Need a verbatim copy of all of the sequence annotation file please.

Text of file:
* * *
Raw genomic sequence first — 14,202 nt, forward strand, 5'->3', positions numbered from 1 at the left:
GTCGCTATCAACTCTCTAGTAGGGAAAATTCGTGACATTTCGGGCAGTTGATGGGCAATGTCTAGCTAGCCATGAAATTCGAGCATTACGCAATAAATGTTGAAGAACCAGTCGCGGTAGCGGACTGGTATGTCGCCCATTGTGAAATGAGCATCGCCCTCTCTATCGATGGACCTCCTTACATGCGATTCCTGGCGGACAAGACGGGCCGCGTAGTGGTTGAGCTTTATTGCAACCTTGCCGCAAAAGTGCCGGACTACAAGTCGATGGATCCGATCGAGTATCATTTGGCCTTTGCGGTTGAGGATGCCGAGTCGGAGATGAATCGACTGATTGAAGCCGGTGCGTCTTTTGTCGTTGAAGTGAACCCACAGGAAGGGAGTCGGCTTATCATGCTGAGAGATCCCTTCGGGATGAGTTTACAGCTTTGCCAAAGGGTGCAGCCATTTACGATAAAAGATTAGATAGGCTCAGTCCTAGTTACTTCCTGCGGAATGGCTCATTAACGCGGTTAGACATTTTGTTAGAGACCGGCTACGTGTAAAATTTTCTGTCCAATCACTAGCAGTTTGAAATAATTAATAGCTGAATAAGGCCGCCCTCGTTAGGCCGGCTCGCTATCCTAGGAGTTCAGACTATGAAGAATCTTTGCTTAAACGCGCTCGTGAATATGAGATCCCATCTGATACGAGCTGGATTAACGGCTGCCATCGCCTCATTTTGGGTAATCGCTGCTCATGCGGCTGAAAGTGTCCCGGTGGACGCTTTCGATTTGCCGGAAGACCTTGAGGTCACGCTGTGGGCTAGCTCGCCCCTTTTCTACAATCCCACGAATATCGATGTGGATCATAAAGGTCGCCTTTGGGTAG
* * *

Raw genomic sequence first — 14,202 nt, forward strand, 5'->3', positions numbered from 1 at the left:
GTCGCTATCAACTCTCTAGTAGGGAAAATTCGTGACATTTCGGGCAGTTGATGGGCAATGTCTAGCTAGCCATGAAATTCGAGCATTACGCAATAAATGTTGAAGAACCAGTCGCGGTAGCGGACTGGTATGTCGCCCATTGTGAAATGAGCATCGCCCTCTCTATCGATGGACCTCCTTACATGCGATTCCTGGCGGACAAGACGGGCCGCGTAGTGGTTGAGCTTTATTGCAACCTTGCCGCAAAAGTGCCGGACTACAAGTCGATGGATCCGATCGAGTATCATTTGGCCTTTGCGGTTGAGGATGCCGAGTCGGAGATGAATCGACTGATTGAAGCCGGTGCGTCTTTTGTCGTTGAAGTGAACCCACAGGAAGGGAGTCGGCTTATCATGCTGAGAGATCCCTTCGGGATGAGTTTACAGCTTTGCCAAAGGGTGCAGCCATTTACGATAAAAGATTAGATAGGCTCAGTCCTAGTTACTTCCTGCGGAATGGCTCATTAACGCGGTTAGACATTTTGTTAGAGACCGGCTACGTGTAAAATTTTCTGTCCAATCACTAGCAGTTTGAAATAATTAATAGCTGAATAAGGCCGCCCTCGTTAGGCCGGCTCGCTATCCTAGGAGTTCAGACTATGAAGAATCTTTGCTTAAACGCGCTCGTGAATATGAGATCCCATCTGATACGAGCTGGATTAACGGCTGCCATCGCCTCATTTTGGGTAATCGCTGCTCATGCGGCTGAAAGTGTCCCGGTGGACGCTTTCGATTTGCCGGAAGACCTTGAGGTCACGCTGTGGGCTAGCTCGCCCCTTTTCTACAATCCCACGAATATCGATGTGGATCATAAAGGTCGCCTTTGGGTAG